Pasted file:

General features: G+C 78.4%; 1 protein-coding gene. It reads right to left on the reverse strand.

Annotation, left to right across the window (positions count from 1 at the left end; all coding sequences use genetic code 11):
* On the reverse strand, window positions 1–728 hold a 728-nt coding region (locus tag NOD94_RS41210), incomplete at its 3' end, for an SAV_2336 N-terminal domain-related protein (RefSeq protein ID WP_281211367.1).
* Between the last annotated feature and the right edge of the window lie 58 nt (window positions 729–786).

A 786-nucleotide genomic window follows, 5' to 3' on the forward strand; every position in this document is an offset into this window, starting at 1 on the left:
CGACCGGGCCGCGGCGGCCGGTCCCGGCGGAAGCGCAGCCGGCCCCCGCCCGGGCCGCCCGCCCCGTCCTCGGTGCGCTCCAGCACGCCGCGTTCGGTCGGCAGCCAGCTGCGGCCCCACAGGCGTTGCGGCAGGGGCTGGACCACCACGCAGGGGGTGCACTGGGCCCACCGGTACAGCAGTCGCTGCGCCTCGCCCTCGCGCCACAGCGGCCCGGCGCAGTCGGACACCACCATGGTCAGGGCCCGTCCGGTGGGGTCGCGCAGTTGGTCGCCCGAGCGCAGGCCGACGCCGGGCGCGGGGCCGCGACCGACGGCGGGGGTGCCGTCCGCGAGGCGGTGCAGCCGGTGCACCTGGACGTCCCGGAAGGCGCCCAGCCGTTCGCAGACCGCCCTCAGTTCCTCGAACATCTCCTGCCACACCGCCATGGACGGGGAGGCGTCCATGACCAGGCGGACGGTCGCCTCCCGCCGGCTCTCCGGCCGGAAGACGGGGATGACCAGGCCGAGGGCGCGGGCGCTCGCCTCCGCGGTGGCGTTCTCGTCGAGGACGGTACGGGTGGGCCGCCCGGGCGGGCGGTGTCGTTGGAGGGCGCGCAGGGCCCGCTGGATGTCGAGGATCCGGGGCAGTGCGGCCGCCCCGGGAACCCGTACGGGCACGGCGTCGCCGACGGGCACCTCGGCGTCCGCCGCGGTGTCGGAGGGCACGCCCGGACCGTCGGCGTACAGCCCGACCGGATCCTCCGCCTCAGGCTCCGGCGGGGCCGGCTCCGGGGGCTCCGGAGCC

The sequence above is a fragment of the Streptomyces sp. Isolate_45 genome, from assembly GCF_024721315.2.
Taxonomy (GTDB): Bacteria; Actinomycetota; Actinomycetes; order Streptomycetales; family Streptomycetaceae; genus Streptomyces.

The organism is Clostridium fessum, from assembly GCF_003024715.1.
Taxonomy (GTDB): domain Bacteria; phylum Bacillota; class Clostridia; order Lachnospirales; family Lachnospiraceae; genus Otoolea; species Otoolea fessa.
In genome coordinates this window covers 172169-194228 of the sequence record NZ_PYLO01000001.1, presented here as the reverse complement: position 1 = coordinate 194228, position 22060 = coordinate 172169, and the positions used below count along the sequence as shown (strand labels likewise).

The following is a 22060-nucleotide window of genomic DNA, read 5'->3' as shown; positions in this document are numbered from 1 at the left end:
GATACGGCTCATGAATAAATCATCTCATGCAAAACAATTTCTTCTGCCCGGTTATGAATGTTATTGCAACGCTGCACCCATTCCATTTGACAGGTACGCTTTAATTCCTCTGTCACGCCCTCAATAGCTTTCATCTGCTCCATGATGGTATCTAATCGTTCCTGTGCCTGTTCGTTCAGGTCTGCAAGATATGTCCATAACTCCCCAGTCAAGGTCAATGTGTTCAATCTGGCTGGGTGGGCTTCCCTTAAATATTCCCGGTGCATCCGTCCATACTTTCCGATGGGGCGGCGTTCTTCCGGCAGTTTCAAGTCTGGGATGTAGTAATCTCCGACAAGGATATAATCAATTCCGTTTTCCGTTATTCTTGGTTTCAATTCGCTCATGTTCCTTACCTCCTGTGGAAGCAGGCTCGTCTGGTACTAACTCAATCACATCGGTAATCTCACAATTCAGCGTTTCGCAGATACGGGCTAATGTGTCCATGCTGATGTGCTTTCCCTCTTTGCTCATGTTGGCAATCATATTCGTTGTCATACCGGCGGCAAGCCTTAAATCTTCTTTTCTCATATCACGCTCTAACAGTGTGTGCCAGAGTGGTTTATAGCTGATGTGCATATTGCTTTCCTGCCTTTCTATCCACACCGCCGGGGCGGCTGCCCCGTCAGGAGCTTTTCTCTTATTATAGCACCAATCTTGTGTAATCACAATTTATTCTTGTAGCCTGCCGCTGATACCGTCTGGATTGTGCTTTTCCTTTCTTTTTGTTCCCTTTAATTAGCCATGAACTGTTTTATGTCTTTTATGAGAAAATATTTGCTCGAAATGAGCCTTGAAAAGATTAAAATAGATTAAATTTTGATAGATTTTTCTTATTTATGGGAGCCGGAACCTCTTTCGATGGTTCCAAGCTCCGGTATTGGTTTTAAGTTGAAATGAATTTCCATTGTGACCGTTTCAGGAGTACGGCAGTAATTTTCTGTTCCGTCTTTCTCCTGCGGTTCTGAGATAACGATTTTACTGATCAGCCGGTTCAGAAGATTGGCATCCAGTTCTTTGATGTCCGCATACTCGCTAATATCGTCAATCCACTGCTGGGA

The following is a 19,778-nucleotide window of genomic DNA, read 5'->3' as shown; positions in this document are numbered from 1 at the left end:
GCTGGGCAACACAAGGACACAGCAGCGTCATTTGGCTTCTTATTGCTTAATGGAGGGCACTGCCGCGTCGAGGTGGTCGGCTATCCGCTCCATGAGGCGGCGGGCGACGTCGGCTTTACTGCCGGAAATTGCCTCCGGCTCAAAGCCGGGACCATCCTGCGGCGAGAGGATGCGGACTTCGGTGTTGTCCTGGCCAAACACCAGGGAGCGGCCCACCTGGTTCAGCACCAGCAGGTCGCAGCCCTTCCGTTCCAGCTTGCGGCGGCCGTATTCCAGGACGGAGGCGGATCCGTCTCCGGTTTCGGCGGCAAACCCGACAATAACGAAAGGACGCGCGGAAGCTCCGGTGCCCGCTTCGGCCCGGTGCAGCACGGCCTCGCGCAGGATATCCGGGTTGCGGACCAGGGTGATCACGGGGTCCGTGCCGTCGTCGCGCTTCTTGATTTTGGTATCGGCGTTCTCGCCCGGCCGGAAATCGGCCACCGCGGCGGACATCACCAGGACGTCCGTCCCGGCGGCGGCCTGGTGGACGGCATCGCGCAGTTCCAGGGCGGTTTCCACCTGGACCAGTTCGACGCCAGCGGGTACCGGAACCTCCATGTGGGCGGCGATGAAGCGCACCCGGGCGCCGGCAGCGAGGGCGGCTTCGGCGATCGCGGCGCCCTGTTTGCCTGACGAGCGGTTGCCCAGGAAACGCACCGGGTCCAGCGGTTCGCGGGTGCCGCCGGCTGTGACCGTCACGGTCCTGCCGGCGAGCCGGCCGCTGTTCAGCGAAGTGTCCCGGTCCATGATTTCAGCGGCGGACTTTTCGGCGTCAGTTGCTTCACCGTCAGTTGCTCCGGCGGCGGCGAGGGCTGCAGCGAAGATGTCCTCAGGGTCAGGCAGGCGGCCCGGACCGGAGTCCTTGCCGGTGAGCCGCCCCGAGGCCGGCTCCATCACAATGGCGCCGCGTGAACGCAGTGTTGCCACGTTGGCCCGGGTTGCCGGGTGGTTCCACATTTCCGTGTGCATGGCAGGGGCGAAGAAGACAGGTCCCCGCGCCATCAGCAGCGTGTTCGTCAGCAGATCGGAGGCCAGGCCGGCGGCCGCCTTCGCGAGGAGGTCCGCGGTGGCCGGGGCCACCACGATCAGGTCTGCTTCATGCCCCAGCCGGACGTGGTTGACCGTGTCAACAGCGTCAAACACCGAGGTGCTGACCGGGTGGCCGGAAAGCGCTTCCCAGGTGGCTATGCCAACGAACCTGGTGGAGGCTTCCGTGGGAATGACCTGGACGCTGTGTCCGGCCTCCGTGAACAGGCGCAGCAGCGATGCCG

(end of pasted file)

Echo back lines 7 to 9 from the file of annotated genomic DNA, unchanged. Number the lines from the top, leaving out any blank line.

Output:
The sequence above is a fragment of the Streptomyces sp. Isolate_45 genome, from assembly GCF_024721315.2.
Taxonomy (GTDB): Bacteria; Actinomycetota; Actinomycetes; order Streptomycetales; family Streptomycetaceae; genus Streptomyces.

The organism is Clostridium fessum, from assembly GCF_003024715.1.